For there to have been a violation, the post would have had to include a “direct attack,” specifically calling for the “exclusion or segregation” of a “protected characteristic” group. Since Zemmour’s comments do not contain any direct attack, and there is neither an explicit call to exclude any group from Europe nor any statement about Africans tantamount to a harmful stereotype, slur or any other direct attack, they do not break Meta’s Hate Speech rules. The policy rationale also makes it clear that Meta allows “commentary on and criticism of immigration policies,” although what is not shared publicly is that the company allows calls for exclusion when immigration policies are being discussed.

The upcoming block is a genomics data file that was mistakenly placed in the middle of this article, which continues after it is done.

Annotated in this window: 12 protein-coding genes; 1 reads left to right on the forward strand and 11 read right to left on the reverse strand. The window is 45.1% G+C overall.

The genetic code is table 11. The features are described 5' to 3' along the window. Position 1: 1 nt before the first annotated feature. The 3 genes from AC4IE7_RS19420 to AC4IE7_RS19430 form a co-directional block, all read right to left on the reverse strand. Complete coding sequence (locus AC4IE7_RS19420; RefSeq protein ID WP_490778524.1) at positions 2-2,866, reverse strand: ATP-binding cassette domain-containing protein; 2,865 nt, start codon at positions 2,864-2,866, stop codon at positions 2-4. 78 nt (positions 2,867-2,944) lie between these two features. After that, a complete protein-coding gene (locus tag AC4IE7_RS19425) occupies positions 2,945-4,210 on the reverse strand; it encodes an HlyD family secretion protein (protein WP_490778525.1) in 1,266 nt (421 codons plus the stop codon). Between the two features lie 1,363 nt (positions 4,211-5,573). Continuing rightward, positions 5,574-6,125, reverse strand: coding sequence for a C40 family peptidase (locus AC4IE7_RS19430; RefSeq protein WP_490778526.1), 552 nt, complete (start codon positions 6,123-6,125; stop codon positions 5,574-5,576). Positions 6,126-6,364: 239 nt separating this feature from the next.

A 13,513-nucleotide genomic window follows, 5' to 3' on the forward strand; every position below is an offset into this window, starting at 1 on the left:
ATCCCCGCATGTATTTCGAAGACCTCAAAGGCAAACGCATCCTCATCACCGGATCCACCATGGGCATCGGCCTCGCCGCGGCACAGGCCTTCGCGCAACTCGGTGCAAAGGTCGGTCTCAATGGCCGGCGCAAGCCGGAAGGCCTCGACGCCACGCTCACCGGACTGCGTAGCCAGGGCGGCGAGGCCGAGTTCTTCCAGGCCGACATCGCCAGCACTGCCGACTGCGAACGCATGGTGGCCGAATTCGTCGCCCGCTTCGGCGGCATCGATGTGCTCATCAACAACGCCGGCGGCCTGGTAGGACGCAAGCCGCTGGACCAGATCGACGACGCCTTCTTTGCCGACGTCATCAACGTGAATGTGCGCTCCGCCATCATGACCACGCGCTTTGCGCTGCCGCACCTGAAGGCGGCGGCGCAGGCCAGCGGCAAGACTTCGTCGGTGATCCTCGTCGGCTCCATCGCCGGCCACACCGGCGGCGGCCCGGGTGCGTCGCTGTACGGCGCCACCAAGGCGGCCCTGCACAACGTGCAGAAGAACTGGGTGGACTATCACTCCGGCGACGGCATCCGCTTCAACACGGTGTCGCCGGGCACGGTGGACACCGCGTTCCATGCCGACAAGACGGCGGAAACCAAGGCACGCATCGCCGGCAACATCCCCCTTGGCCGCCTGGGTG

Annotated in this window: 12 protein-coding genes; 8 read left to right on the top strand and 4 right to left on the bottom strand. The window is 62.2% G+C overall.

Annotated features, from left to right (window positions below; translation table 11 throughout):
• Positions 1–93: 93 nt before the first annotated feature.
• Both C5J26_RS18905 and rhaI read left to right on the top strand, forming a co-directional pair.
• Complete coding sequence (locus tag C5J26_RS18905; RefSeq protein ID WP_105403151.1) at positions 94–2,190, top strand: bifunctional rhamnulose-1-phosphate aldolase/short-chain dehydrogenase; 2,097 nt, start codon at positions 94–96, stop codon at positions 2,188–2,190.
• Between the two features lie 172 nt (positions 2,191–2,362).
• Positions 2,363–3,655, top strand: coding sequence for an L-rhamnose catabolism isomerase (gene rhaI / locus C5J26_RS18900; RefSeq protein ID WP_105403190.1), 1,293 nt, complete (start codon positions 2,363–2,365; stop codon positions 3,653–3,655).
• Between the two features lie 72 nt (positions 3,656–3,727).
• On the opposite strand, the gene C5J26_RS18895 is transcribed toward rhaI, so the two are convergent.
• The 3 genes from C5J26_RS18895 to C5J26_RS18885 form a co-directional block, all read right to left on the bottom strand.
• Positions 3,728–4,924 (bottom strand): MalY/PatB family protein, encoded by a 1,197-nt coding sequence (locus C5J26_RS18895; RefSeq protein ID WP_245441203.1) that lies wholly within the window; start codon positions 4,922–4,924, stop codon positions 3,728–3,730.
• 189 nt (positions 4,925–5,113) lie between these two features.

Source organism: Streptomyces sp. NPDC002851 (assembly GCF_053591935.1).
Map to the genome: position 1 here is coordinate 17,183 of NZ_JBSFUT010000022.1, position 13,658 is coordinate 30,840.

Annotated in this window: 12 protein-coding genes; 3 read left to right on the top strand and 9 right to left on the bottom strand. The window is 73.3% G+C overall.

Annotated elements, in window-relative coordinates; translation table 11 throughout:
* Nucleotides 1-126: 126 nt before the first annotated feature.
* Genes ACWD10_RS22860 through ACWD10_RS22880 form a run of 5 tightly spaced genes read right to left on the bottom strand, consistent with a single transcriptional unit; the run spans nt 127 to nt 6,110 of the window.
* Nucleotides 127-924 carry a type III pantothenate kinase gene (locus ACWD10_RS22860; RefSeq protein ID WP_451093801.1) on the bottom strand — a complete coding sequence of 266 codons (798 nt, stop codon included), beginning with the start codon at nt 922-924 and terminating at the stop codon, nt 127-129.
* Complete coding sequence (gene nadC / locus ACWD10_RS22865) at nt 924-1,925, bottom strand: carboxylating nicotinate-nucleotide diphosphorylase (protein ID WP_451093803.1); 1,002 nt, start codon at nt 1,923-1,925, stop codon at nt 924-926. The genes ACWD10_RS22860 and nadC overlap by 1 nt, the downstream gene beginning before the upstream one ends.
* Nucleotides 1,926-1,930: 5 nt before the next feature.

However, the Board does find it concerning that Meta does not consider Africans a protected characteristic group, given the fact that national origin, race and religion are protected both under Meta’s policies and international human rights law. Africans are mentioned throughout the content and, in this video, serve as a proxy for non-white Africans.

The Board also considered the relevance of the Dangerous Organizations and Individuals policy to this case. However, the majority find the post does not violate this policy because there are not enough elements to review it as part of a wider Violence-Inducing Conspiracy Network. Meta defines these networks as non-state actors who share the same mission statement, promote unfounded theories claiming that secret plots by powerful actors are behind social and political problems, and who are directly linked to a pattern of offline harm.